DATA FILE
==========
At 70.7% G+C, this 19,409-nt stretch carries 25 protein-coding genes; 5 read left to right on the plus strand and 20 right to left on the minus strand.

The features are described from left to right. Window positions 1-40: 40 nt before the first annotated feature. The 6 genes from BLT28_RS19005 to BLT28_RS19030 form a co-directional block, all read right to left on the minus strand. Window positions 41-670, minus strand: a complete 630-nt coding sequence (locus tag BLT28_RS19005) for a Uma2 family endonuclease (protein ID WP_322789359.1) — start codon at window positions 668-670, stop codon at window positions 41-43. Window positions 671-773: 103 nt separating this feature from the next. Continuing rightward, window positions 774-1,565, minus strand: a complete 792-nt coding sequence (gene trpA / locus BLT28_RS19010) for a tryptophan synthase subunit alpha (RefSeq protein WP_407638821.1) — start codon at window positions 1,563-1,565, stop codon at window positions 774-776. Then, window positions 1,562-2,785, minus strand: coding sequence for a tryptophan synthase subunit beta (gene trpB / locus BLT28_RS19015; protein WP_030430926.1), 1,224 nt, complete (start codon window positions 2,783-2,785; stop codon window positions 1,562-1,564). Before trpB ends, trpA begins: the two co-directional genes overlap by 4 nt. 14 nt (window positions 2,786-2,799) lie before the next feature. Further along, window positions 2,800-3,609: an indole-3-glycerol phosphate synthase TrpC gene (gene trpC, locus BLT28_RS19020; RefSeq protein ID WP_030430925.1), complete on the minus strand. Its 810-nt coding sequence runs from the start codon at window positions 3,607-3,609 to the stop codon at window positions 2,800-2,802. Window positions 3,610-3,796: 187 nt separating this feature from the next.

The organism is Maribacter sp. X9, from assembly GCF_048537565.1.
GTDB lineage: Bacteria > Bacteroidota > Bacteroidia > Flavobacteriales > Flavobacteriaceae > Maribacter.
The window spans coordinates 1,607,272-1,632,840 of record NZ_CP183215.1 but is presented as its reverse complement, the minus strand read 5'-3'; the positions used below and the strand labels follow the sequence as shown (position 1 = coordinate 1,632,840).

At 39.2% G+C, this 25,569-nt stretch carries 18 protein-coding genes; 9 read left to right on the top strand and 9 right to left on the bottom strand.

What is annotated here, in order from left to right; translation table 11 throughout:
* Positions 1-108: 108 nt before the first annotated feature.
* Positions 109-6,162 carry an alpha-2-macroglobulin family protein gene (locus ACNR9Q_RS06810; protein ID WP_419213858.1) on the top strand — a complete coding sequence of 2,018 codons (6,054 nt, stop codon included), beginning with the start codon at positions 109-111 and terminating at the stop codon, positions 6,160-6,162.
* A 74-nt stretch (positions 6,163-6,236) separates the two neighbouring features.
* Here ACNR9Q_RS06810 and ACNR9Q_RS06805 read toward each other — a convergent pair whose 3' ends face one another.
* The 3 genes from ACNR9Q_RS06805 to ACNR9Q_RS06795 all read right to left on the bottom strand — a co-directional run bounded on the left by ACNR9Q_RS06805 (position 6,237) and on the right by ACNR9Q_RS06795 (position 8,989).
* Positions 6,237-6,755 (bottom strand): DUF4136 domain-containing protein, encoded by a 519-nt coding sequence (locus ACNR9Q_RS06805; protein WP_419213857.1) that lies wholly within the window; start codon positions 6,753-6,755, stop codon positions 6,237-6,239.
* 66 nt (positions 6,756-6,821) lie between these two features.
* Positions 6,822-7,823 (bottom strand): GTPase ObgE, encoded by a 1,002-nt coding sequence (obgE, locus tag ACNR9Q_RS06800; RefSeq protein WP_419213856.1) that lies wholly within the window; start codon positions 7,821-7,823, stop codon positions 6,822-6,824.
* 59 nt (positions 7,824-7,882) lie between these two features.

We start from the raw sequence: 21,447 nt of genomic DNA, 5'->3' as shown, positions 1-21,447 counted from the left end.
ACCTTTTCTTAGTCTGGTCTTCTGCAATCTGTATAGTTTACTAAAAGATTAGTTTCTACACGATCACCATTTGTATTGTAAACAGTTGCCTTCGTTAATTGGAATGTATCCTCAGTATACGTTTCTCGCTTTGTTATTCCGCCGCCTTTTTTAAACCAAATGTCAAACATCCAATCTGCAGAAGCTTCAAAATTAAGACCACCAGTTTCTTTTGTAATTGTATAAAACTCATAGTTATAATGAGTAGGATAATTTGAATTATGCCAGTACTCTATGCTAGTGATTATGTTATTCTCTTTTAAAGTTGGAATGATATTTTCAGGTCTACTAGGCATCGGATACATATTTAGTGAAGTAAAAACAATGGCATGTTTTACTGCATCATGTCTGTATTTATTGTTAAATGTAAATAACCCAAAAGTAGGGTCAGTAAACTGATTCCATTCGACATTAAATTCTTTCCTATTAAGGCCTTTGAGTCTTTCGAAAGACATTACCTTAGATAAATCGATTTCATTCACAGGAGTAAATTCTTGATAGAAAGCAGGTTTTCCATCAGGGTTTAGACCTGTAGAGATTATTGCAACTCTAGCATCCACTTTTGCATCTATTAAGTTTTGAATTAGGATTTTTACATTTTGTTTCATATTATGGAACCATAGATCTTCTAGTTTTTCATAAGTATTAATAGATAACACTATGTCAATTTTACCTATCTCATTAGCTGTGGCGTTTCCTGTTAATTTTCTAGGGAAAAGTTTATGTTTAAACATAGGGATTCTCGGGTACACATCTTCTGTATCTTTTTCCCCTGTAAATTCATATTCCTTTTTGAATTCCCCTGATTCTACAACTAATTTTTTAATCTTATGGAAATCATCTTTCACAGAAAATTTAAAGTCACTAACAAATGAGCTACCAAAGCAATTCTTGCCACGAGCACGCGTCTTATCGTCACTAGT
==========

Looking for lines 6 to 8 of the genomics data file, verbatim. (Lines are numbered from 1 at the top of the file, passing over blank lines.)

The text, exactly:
At 39.2% G+C, this 25,569-nt stretch carries 18 protein-coding genes; 9 read left to right on the top strand and 9 right to left on the bottom strand.

What is annotated here, in order from left to right; translation table 11 throughout:
* Positions 1-108: 108 nt before the first annotated feature.